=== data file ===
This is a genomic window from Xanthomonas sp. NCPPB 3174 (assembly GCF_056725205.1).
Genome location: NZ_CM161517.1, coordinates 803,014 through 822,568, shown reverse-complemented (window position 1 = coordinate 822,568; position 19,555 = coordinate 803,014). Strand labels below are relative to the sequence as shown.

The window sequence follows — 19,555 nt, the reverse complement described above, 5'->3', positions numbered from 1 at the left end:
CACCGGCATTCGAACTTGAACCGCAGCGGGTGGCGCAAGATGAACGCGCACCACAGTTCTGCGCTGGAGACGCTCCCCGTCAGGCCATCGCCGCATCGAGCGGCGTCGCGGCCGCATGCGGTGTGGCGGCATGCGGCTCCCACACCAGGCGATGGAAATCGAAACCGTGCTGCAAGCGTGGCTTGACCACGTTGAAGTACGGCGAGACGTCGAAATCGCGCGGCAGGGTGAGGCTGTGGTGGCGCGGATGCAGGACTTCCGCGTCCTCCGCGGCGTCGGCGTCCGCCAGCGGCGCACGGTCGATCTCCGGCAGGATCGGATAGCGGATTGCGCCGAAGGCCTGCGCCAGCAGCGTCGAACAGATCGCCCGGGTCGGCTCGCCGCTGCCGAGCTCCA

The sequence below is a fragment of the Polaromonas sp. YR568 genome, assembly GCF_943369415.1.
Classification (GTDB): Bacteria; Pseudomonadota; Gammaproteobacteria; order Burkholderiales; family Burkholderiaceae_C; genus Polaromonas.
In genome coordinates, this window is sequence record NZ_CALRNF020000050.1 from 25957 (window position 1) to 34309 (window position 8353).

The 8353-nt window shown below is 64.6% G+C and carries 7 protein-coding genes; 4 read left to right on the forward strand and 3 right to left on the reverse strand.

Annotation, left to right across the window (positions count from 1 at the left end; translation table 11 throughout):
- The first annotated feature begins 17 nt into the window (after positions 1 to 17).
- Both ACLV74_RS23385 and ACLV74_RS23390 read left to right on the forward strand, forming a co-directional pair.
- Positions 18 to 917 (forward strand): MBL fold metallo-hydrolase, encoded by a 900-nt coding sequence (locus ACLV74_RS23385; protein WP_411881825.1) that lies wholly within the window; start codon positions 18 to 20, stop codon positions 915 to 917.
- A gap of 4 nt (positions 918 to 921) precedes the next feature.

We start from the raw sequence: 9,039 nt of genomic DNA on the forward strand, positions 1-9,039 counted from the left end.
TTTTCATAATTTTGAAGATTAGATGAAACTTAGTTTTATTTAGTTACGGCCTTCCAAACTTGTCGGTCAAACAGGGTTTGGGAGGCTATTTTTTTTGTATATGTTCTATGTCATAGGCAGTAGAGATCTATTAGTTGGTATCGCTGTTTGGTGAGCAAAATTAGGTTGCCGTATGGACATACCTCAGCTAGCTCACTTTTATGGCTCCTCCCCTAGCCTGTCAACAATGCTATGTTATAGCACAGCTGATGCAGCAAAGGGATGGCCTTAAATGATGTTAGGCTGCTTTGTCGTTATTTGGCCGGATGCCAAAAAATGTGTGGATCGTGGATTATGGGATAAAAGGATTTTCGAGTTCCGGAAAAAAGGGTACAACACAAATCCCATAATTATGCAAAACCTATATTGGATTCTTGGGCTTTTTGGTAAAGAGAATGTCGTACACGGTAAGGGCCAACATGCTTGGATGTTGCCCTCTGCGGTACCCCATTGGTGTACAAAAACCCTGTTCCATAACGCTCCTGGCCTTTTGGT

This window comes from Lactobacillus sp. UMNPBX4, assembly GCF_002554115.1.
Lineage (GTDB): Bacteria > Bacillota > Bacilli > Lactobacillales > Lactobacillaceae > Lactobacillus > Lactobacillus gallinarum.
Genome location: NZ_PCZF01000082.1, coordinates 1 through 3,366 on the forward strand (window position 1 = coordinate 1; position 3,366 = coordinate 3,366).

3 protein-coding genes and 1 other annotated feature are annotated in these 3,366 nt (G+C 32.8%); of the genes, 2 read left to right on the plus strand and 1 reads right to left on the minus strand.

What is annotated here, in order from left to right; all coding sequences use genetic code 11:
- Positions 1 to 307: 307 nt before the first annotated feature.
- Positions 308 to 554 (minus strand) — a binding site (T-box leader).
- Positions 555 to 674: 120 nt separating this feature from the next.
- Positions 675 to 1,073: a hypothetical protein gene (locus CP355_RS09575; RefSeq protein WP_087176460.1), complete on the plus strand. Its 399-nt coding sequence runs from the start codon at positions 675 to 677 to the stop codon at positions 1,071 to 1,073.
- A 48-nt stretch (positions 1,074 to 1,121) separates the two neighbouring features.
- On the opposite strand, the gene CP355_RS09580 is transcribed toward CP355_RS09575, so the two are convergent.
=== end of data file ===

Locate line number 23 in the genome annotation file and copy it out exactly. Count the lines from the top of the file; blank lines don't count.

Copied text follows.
- Positions 555 to 674: 120 nt separating this feature from the next.